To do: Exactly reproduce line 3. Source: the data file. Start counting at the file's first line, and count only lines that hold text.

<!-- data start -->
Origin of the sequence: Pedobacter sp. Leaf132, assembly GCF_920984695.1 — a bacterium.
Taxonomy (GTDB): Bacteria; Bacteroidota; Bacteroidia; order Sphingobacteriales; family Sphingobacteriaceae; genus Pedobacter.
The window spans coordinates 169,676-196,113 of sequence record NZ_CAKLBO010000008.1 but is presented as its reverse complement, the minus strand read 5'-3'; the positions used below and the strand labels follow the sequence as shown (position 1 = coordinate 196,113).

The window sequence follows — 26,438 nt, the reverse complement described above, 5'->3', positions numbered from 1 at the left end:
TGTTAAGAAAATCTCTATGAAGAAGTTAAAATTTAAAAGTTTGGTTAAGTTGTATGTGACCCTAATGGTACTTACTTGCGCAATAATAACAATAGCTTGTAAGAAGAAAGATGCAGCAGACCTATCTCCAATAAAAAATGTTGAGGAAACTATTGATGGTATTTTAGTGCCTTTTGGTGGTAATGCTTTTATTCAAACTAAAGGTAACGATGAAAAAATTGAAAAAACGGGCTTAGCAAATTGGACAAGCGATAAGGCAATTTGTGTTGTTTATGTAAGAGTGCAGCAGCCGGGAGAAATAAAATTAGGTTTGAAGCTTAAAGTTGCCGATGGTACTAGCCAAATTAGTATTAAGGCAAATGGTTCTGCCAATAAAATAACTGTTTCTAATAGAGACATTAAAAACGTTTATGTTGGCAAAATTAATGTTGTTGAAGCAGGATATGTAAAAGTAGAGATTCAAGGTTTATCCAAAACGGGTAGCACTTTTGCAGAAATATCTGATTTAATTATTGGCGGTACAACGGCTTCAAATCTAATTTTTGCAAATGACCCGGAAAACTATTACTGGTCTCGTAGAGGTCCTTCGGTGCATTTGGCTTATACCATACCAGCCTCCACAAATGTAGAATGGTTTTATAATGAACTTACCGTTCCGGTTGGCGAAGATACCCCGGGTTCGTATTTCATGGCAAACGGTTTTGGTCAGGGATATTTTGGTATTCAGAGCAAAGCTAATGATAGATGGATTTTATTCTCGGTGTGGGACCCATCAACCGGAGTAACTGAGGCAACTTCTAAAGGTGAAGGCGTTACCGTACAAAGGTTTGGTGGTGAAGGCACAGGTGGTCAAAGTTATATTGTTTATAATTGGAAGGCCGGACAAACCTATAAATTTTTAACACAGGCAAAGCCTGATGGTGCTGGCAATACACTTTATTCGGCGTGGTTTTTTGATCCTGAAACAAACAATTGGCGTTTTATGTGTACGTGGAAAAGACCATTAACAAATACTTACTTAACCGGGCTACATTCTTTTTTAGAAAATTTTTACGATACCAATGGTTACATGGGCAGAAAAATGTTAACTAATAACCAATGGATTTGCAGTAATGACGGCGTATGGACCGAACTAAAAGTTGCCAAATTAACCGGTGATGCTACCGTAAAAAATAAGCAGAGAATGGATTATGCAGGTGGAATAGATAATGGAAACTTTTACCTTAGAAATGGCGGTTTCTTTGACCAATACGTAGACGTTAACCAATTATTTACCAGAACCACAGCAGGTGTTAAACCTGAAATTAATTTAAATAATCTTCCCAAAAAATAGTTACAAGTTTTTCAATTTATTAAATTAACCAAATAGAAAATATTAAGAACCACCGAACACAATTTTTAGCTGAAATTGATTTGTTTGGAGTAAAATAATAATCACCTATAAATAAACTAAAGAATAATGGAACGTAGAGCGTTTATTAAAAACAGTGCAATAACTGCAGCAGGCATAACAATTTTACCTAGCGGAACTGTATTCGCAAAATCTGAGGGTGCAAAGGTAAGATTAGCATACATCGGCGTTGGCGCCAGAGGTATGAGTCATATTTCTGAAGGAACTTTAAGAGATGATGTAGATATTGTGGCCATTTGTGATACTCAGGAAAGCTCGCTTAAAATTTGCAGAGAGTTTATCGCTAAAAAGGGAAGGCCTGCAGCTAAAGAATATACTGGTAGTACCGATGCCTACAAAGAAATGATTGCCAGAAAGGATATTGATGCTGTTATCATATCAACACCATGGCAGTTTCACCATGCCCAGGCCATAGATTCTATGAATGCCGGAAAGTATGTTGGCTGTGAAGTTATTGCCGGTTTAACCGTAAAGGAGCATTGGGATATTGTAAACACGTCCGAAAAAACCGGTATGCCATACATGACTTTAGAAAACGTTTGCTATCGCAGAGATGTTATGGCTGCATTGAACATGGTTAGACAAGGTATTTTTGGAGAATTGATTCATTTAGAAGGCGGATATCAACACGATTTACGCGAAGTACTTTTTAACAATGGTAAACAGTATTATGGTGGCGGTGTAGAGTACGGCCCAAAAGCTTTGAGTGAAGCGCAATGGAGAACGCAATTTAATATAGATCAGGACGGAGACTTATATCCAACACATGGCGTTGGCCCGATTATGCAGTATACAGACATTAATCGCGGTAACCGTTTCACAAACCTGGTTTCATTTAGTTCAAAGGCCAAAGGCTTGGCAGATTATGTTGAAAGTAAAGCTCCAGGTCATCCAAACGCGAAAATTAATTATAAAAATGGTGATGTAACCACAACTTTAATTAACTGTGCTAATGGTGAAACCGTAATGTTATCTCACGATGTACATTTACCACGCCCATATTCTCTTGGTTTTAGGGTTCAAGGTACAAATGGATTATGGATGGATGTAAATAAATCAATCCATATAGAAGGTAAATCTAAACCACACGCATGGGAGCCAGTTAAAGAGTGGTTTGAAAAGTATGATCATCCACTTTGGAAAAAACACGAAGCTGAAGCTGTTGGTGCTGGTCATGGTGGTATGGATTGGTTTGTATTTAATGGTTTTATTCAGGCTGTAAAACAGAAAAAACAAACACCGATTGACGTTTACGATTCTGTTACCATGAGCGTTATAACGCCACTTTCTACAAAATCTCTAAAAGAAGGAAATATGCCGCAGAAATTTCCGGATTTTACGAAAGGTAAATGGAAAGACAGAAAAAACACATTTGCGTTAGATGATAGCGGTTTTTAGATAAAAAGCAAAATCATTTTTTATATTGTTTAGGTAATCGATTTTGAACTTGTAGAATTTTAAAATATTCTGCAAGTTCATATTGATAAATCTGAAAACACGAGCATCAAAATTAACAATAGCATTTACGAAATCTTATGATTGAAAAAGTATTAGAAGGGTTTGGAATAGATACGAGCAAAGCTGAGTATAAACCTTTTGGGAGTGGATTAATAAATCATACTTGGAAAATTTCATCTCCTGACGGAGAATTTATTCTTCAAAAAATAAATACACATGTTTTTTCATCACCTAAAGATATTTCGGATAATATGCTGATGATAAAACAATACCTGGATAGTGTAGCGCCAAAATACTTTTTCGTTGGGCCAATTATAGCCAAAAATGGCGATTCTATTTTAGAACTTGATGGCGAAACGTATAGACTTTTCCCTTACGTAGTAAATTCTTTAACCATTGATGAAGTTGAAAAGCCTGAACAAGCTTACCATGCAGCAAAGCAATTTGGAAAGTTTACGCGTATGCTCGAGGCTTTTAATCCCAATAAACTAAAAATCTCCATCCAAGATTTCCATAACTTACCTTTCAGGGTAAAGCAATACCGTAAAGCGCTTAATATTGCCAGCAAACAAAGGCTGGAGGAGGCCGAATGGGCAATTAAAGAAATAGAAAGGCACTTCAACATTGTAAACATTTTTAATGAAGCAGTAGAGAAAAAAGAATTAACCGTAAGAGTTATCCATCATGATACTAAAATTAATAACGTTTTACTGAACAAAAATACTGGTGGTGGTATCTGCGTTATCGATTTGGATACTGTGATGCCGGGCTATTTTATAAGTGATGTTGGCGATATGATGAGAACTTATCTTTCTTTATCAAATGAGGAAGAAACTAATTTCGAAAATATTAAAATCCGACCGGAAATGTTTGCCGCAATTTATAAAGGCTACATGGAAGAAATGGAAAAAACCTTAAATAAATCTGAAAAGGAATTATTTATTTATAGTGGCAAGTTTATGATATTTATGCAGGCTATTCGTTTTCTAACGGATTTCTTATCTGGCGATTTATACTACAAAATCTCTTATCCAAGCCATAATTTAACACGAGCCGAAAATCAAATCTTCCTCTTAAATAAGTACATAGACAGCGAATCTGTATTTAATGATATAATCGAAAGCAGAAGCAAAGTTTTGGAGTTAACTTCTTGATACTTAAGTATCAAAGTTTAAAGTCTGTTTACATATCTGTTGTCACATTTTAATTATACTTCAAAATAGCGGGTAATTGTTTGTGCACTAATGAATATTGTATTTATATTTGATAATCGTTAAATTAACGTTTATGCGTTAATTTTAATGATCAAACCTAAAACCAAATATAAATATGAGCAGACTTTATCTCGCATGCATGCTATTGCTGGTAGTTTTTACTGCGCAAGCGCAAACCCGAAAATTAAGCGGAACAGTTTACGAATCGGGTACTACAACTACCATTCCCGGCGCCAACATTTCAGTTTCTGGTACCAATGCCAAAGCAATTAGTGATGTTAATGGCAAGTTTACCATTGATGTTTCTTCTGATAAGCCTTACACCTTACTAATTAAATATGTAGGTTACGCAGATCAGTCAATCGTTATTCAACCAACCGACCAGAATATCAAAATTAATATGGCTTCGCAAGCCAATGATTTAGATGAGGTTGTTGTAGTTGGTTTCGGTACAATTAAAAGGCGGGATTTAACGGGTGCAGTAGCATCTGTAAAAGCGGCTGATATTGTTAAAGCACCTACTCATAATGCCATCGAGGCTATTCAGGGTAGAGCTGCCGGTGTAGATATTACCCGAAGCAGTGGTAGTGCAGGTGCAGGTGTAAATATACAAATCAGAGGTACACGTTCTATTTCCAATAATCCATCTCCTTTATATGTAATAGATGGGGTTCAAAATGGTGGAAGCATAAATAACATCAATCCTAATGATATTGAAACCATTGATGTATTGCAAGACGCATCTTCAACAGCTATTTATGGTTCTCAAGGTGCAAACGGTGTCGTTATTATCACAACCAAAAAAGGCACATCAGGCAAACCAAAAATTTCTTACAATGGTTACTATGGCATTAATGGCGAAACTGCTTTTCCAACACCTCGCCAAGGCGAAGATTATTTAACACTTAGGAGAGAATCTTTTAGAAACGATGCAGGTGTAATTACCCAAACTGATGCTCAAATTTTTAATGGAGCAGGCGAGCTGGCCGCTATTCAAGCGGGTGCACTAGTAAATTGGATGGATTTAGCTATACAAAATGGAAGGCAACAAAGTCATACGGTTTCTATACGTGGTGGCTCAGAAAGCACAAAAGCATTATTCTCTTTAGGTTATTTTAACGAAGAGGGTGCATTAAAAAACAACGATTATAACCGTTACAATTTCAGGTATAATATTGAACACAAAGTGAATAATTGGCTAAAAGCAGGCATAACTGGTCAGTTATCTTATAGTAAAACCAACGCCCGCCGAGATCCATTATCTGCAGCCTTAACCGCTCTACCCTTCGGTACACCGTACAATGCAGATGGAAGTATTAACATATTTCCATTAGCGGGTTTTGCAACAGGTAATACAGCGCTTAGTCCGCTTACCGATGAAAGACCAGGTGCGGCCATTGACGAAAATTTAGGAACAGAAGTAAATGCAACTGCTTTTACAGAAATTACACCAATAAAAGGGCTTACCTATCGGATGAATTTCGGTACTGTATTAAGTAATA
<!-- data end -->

The window spans coordinates 169,676-196,113 of sequence record NZ_CAKLBO010000008.1 but is presented as its reverse complement, the minus strand read 5'-3'; the positions used below and the strand labels follow the sequence as shown (position 1 = coordinate 196,113).